Maine, at last

I’ve been in Maine since Monday night. Internet is spotty here and I’m behind my writing.
After Vail,Colorado, another ski paradise and a multi million resort town, Denver and its sprawling suburbs smelled of the common fabric of the USA. Strips of malls with names as familiar as your kids’ names make somehow anyone feel at home.
The big Wyoming sky welcomed us as did the lovely Little America hotel in Cheyenne. We left early morning for Omaha since storms were threatening Des Moines and Chicago, our original destinations.
Omaha as any place with harsh winters knows the true meaning of summer. Musicians played outside, people of all ages crowded the terraces and laughter rolled along the paved streets of the Old Market district.
We spent a lovely evening in South Bend, home of Saint Mary College and Notre Dame University. The night before winds howling as fast as 90 MPH un-rooted many trees and the old campuses were littered with branches and debris. It didn’t take away the old fashionned charm and sense of peace of the campuses.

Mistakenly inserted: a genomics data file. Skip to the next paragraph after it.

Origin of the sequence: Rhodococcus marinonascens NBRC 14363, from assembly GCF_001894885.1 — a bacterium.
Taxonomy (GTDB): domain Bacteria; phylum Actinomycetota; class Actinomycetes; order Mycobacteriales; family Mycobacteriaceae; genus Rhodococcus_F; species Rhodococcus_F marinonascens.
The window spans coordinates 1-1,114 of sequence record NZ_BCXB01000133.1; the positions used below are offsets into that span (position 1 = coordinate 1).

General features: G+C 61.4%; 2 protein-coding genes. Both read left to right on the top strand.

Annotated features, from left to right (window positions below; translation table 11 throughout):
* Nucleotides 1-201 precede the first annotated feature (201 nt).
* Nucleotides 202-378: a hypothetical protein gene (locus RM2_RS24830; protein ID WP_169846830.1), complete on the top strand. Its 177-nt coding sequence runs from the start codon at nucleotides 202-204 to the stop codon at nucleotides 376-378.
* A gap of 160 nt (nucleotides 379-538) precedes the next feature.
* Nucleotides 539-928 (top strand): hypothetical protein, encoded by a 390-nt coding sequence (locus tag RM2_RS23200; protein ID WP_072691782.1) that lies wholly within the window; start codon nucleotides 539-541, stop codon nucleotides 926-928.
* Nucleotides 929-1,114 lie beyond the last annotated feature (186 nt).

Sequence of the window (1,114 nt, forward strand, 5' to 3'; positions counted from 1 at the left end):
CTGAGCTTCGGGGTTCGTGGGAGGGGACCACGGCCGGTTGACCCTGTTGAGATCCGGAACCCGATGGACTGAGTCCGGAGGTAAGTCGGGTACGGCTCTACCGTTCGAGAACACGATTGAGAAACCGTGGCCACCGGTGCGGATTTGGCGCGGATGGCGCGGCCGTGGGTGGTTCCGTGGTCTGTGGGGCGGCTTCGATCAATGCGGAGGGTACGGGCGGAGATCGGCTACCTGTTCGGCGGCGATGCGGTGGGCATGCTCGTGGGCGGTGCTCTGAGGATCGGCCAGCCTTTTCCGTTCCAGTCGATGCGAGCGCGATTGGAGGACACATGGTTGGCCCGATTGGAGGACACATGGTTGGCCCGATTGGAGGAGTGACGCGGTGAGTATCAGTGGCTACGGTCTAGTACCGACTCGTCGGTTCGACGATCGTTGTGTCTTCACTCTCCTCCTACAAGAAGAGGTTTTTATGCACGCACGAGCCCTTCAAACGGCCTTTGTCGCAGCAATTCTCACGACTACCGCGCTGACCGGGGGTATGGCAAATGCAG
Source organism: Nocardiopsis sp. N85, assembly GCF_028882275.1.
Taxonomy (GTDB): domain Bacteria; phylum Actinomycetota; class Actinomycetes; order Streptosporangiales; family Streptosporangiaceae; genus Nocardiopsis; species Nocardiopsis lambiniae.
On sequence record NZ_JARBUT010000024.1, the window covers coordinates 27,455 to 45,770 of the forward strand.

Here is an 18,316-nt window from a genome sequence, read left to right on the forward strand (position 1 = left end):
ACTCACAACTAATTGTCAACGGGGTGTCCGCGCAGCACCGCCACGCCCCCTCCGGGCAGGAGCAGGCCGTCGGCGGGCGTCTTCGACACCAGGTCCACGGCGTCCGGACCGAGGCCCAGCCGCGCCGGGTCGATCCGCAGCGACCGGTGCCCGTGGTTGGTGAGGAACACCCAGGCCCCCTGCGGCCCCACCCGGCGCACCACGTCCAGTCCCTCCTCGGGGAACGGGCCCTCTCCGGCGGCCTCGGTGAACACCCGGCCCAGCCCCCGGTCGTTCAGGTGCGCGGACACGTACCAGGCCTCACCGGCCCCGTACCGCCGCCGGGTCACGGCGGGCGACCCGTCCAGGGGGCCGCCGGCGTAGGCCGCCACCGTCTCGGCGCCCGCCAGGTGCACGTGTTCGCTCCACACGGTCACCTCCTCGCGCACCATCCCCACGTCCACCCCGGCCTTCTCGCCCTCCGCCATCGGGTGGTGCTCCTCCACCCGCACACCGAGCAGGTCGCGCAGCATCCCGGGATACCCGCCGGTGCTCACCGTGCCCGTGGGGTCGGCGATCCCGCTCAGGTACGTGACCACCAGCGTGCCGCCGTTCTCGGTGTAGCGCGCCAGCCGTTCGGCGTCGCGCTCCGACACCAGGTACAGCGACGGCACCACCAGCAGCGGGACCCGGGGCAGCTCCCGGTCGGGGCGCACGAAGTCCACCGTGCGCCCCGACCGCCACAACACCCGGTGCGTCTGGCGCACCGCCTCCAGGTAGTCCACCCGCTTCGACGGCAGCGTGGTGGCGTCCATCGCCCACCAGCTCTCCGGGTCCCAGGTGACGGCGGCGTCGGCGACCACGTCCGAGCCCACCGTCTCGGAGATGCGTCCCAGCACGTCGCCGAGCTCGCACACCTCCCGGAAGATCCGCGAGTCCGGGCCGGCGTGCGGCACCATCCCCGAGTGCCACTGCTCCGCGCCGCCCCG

The name of Rochester brings images of industries, Kodak and harsh weather. The old part of town however soaks in rich history. Unfortunately museums were closed on Monday and we only saw the High Falls, a mini Niagara Falls in the heart of Rochester.
Our last stretch to Maine took us through more familiar landscape reminding me of my first years in Massachusetts. I keep a special place in my heart for the Northeast, still uncertain of the reasons. Is it because my son was born in Boston, one of my favorite American cities? Is it because I became a US citizen in Massachusetts? Is it because of our lake cabin in Maine? Is it because France is only an ocean away?
In this upper corner of the country, history is too loud to ignore it. Often, as I do in France, I think that if stones could talk, they would have a lot to tell in New England.
I am now in Maine. At last.

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